Think about your times tables. Multiples are what you get after multiplying a number by a counting number. For example, in the $4$4 times tables we work our way through starting at

$4\times1=4$4×1=4

$4\times2=8$4×2=8

$4\times3=12$4×3=12 and so on.

If we take this example further, the first five multiples of $4$4 are $4$4, $8$8, $12$12, $16$16 and $20$20.

Multiples are ordered

The first multiple of a number is the answer of that number multiplied by one. The second multiple is the answer of the number times two and so on. Let's look at an example to explain this.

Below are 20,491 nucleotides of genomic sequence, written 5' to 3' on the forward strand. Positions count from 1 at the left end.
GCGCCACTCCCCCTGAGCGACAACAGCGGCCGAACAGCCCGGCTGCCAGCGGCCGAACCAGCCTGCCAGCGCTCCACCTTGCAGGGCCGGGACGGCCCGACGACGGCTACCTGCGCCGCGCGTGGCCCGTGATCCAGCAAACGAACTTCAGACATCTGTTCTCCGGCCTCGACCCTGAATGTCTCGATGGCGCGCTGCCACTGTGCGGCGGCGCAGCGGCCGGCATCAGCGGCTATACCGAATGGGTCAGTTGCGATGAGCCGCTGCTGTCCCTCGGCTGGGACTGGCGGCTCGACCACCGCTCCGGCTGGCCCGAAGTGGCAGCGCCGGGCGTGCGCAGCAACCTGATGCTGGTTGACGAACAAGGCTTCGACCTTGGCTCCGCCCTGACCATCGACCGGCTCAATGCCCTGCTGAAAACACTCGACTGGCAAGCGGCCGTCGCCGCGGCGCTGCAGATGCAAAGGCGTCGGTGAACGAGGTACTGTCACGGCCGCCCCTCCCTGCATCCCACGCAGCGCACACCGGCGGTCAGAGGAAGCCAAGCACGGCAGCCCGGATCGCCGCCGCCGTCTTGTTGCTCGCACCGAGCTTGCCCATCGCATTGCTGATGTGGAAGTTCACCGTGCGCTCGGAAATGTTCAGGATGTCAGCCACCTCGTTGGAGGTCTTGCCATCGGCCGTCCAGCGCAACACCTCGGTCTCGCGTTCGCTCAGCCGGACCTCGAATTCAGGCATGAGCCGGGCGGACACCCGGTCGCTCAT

Worked examples

Example 1

What is the tenth multiple of $8$8?

Think: The tenth multiple would be equivalent to $8\times10$8×10.

Do:$8\times10=80$8×10=80

Got it? Let's look at another example.

question 2

What is the product of the sixth multiple of $5$5 and the eighth multiple of $9$9?

Think: $6\times5=30$6×5=30 and $8\times9=72$8×9=72.

Do:$30\times72=2160$30×72=2160

Practice questions

Question 1

What multiple of 8 is 72?

$72$72 is the $\editable{}$th multiple of $8$8.

Question 2

Find the lowest common multiple of $12$12 and $20$20.

Lowest common multiple = $\editable{}$

Question 3

Three bells ring at the same time. The first rings every $63$63 seconds, the second every $35$35 seconds and the third every $7$7 seconds. How long after the start before all $3$3bells ring together again?

Outcomes

NA4-1

Use a range of multiplicative strategies when operating on whole numbers